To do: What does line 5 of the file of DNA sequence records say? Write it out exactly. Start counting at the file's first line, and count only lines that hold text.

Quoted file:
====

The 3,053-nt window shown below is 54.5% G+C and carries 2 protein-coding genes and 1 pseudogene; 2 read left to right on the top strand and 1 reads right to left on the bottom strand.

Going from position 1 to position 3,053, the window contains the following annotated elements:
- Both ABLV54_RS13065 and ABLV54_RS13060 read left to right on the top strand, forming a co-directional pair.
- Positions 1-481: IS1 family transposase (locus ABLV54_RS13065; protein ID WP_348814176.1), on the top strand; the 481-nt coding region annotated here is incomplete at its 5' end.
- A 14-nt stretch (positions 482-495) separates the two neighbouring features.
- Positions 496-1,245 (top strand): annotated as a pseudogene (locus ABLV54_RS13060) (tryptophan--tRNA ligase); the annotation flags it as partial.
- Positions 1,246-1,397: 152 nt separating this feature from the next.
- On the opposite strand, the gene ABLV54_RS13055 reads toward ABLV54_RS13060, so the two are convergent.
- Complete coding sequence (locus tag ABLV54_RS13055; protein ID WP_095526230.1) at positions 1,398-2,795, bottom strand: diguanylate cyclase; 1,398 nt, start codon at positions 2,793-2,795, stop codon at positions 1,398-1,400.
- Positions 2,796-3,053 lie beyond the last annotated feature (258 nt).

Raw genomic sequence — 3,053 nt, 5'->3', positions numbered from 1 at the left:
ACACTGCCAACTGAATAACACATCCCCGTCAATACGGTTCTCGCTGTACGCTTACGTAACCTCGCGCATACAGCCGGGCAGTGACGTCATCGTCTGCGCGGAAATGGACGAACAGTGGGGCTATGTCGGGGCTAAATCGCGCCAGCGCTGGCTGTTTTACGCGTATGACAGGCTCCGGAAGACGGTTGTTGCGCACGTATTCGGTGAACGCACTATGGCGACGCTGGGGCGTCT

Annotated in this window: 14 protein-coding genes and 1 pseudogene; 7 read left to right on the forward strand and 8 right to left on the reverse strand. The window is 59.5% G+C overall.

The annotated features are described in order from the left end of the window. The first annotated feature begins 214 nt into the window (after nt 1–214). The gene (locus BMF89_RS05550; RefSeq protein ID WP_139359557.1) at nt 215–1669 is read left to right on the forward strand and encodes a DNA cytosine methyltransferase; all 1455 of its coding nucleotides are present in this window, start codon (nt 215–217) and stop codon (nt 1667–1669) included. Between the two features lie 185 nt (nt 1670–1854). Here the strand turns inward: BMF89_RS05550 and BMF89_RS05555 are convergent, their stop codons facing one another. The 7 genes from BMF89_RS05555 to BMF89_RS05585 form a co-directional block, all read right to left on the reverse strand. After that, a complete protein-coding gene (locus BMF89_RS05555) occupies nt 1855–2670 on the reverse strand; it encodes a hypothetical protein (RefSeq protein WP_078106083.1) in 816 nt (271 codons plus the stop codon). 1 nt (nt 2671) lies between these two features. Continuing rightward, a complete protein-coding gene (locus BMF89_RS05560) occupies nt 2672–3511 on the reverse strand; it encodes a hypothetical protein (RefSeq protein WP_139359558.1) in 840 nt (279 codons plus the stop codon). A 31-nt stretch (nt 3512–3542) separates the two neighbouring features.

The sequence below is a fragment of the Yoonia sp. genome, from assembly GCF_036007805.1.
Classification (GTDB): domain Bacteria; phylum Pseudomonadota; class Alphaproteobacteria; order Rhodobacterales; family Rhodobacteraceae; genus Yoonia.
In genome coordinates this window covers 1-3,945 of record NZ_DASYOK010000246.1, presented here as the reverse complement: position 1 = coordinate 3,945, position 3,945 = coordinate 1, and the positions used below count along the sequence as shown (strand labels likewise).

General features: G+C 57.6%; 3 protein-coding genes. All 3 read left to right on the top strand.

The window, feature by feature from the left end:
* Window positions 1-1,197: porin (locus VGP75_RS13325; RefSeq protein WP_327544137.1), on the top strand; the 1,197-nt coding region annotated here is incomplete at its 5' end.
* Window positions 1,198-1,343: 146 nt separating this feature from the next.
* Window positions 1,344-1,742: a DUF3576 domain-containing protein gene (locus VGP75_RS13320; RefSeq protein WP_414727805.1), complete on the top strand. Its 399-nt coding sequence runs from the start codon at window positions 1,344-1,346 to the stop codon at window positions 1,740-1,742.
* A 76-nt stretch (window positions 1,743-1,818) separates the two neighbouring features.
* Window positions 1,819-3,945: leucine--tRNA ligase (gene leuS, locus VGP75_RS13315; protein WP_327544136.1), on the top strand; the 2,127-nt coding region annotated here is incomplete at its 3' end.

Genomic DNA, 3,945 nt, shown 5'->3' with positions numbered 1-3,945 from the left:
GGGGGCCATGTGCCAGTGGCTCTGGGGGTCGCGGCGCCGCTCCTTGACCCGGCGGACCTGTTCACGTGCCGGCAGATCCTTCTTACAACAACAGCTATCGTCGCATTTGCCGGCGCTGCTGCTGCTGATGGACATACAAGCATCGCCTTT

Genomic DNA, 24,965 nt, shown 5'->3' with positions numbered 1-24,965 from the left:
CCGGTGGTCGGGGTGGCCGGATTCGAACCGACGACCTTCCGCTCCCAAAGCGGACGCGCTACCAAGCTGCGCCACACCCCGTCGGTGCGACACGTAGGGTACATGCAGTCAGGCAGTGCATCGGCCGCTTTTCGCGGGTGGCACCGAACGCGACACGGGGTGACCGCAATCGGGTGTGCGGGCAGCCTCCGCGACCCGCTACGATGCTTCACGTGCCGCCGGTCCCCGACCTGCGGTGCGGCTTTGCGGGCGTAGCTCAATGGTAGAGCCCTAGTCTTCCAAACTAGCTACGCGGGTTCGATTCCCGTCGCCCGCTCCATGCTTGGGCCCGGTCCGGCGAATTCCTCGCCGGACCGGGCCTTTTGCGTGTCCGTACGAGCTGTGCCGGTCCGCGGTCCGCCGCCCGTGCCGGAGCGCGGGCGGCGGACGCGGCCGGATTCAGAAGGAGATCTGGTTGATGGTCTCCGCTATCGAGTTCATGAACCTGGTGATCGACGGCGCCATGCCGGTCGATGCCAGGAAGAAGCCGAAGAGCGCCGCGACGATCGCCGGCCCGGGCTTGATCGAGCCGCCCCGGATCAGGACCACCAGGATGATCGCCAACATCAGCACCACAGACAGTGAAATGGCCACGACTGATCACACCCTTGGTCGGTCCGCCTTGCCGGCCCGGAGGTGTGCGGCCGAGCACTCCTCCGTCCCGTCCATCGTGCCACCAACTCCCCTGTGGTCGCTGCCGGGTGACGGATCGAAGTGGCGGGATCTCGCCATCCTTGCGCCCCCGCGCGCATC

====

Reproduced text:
- A 14-nt stretch (positions 482-495) separates the two neighbouring features.